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The Founding Of The Old Princethorpians

A first reference to the Old Princethorpians has been discovered.

OP Adrian Charlton got in touch recently and shared a fascinating letter, dated October 1973, that is the first reference, as far as we are aware of, to the Old Princethorpians' Association. The letter from Rev T J Boyle MSC, states that an Old Boys’ Association has been established and, in addition to asking for members, and a £1 membership fee, announces that the first Old Boys’ reunion will be held on Saturday 22 December 1973.

Adrian was one of the founding committee members of the association along with Eddie Rogers, Michael Lee and Colin Waldron and the now sadly departed Christopher Hannon and John Wheildon.

He told us:
‘I was one of the initial intake of pupils in 1966, when Princethorpe College was for boys only, and about half the pupils were boarders. I am sure Princethorpe was unlike any other school at the time. When it opened, so much work was in hand getting everything ready, with it having been empty for years. However, the shortcomings were more than made up by the lovely attitude of the largely Irish contingent of clergy and lay brothers who were our teachers as well as guardians ‘in loco parentis’, to coin a phrase.
I think we all found ourselves moulded in a similar fashion, with the air of a huge family rather than a school. Everyone knew everybody else, and with so many boarders in residence, there was a cheerful repartee quickly established between the boys and clergy.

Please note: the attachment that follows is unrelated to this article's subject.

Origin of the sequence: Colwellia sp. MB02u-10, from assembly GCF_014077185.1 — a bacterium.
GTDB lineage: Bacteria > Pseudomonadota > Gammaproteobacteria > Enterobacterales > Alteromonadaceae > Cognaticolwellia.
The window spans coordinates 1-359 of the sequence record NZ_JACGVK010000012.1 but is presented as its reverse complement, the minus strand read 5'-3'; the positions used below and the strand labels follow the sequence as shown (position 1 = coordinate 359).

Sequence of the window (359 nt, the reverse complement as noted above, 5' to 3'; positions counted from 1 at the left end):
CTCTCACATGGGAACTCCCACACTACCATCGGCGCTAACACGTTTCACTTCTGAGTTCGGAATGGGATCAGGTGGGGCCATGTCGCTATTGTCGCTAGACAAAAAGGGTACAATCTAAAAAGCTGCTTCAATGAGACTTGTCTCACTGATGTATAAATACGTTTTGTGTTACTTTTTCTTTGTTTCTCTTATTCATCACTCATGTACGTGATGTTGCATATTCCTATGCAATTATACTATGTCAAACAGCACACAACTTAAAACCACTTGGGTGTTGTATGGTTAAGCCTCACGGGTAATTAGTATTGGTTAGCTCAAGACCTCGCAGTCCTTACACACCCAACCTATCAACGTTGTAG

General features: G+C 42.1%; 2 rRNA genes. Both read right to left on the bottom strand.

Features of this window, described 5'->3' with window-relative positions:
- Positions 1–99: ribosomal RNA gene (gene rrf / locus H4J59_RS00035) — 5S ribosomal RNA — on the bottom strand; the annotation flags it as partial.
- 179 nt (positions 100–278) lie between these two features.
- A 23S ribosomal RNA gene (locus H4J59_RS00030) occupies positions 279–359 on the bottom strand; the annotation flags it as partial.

After we left, some of us met up most Friday evenings at one pub or another, and after a while thought it worth trying to get an Old Boys’ Association organised. At the time, there were not that many former students, with the school only having had a few years of ‘output’. Of these many were at university, or in the formative years of their careers, so the pool of Old Princethorpians was far smaller than it is now, and the number of those living locally with free time to devote was quite limited. We did hold some events, but it was some years before things became well established through the efforts of our successors.
I remember my years at Princethorpe with great nostalgia and am proud to still have some very dear friends since that time, not all pupils. I exchanged Christmas cards with Fr. Bill Clarkson and Br. Seamus O’Rourke every year until they passed.’

The letter is a fascinating insight into the origins of the OPs and is now in the archives for safekeeping. One notable fact it included was that the first annual general meeting of the association took place in the summer of 1974. So, by our reckoning, that makes the OPs Association 50 years old next year – we will certainly have to think of a suitable way to celebrate that notable milestone!

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